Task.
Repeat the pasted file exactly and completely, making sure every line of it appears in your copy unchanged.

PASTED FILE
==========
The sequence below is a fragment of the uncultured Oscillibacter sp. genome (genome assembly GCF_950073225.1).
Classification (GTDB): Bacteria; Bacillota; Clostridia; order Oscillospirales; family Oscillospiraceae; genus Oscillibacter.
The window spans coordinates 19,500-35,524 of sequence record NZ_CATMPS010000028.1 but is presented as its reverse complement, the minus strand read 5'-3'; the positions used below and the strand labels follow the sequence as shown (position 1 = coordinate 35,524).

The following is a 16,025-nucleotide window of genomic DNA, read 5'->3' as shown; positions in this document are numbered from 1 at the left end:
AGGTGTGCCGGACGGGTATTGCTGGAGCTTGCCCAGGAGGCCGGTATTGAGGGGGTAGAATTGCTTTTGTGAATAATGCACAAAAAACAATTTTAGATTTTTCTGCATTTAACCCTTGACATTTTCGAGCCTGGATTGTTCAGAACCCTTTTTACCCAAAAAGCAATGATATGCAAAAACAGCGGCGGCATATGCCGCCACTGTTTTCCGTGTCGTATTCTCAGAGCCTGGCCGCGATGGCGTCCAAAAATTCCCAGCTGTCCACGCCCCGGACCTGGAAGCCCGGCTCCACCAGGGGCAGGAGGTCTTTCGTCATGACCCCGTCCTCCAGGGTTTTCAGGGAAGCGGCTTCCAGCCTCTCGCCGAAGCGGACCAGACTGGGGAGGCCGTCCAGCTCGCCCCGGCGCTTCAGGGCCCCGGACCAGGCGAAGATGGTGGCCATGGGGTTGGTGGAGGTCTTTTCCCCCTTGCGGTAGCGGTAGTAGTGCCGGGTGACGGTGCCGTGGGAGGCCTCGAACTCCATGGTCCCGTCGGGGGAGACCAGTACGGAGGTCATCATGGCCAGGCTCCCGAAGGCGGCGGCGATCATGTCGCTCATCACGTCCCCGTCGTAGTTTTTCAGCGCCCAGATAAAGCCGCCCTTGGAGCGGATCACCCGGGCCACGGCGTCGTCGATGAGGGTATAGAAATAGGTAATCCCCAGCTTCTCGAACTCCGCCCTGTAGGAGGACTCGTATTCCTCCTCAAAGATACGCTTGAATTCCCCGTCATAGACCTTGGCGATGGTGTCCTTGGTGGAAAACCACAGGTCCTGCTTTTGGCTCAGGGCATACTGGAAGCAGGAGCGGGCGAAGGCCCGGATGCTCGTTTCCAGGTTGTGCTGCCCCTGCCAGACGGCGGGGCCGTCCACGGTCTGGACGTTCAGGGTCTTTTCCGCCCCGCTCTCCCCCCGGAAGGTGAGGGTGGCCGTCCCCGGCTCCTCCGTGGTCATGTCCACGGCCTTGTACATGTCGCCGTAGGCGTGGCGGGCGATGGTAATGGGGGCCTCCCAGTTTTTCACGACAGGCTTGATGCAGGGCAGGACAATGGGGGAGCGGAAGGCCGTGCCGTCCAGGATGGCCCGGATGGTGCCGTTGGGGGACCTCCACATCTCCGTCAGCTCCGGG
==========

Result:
The sequence below is a fragment of the uncultured Oscillibacter sp. genome (genome assembly GCF_950073225.1).
Classification (GTDB): Bacteria; Bacillota; Clostridia; order Oscillospirales; family Oscillospiraceae; genus Oscillibacter.
The window spans coordinates 19,500-35,524 of sequence record NZ_CATMPS010000028.1 but is presented as its reverse complement, the minus strand read 5'-3'; the positions used below and the strand labels follow the sequence as shown (position 1 = coordinate 35,524).

The following is a 16,025-nucleotide window of genomic DNA, read 5'->3' as shown; positions in this document are numbered from 1 at the left end:
AGGTGTGCCGGACGGGTATTGCTGGAGCTTGCCCAGGAGGCCGGTATTGAGGGGGTAGAATTGCTTTTGTGAATAATGCACAAAAAACAATTTTAGATTTTTCTGCATTTAACCCTTGACATTTTCGAGCCTGGATTGTTCAGAACCCTTTTTACCCAAAAAGCAATGATATGCAAAAACAGCGGCGGCATATGCCGCCACTGTTTTCCGTGTCGTATTCTCAGAGCCTGGCCGCGATGGCGTCCAAAAATTCCCAGCTGTCCACGCCCCGGACCTGGAAGCCCGGCTCCACCAGGGGCAGGAGGTCTTTCGTCATGACCCCGTCCTCCAGGGTTTTCAGGGAAGCGGCTTCCAGCCTCTCGCCGAAGCGGACCAGACTGGGGAGGCCGTCCAGCTCGCCCCGGCGCTTCAGGGCCCCGGACCAGGCGAAGATGGTGGCCATGGGGTTGGTGGAGGTCTTTTCCCCCTTGCGGTAGCGGTAGTAGTGCCGGGTGACGGTGCCGTGGGAGGCCTCGAACTCCATGGTCCCGTCGGGGGAGACCAGTACGGAGGTCATCATGGCCAGGCTCCCGAAGGCGGCGGCGATCATGTCGCTCATCACGTCCCCGTCGTAGTTTTTCAGCGCCCAGATAAAGCCGCCCTTGGAGCGGATCACCCGGGCCACGGCGTCGTCGATGAGGGTATAGAAATAGGTAATCCCCAGCTTCTCGAACTCCGCCCTGTAGGAGGACTCGTATTCCTCCTCAAAGATACGCTTGAATTCCCCGTCATAGACCTTGGCGATGGTGTCCTTGGTGGAAAACCACAGGTCCTGCTTTTGGCTCAGGGCATACTGGAAGCAGGAGCGGGCGAAGGCCCGGATGCTCGTTTCCAGGTTGTGCTGCCCCTGCCAGACGGCGGGGCCGTCCACGGTCTGGACGTTCAGGGTCTTTTCCGCCCCGCTCTCCCCCCGGAAGGTGAGGGTGGCCGTCCCCGGCTCCTCCGTGGTCATGTCCACGGCCTTGTACATGTCGCCGTAGGCGTGGCGGGCGATGGTAATGGGGGCCTCCCAGTTTTTCACGACAGGCTTGATGCAGGGCAGGACAATGGGGGAGCGGAAGGCCGTGCCGTCCAGGATGGCCCGGATGGTGCCGTTGGGGGACCTCCACATCTCCGTCAGCTCCGGG